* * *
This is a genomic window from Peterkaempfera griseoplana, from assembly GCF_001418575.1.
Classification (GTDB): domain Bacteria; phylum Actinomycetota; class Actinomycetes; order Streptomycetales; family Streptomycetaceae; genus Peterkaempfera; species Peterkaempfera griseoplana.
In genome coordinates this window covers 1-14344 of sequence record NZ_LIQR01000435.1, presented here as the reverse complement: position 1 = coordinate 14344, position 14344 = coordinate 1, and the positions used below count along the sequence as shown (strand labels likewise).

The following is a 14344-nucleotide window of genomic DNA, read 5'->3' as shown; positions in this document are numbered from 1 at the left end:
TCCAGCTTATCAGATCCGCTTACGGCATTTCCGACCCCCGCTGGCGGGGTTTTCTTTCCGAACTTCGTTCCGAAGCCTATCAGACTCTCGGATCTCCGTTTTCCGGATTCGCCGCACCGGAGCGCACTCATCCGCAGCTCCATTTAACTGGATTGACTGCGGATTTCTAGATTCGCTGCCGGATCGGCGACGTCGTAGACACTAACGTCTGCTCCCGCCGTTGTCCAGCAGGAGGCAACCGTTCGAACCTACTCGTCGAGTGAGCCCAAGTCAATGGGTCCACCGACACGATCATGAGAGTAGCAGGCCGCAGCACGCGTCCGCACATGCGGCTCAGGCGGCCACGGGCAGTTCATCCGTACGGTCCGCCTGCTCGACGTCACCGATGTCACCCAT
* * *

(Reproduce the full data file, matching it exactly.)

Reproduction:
This is a genomic window from Peterkaempfera griseoplana, from assembly GCF_001418575.1.
Classification (GTDB): domain Bacteria; phylum Actinomycetota; class Actinomycetes; order Streptomycetales; family Streptomycetaceae; genus Peterkaempfera; species Peterkaempfera griseoplana.
In genome coordinates this window covers 1-14344 of sequence record NZ_LIQR01000435.1, presented here as the reverse complement: position 1 = coordinate 14344, position 14344 = coordinate 1, and the positions used below count along the sequence as shown (strand labels likewise).

The following is a 14344-nucleotide window of genomic DNA, read 5'->3' as shown; positions in this document are numbered from 1 at the left end:
TCCAGCTTATCAGATCCGCTTACGGCATTTCCGACCCCCGCTGGCGGGGTTTTCTTTCCGAACTTCGTTCCGAAGCCTATCAGACTCTCGGATCTCCGTTTTCCGGATTCGCCGCACCGGAGCGCACTCATCCGCAGCTCCATTTAACTGGATTGACTGCGGATTTCTAGATTCGCTGCCGGATCGGCGACGTCGTAGACACTAACGTCTGCTCCCGCCGTTGTCCAGCAGGAGGCAACCGTTCGAACCTACTCGTCGAGTGAGCCCAAGTCAATGGGTCCACCGACACGATCATGAGAGTAGCAGGCCGCAGCACGCGTCCGCACATGCGGCTCAGGCGGCCACGGGCAGTTCATCCGTACGGTCCGCCTGCTCGACGTCACCGATGTCACCCAT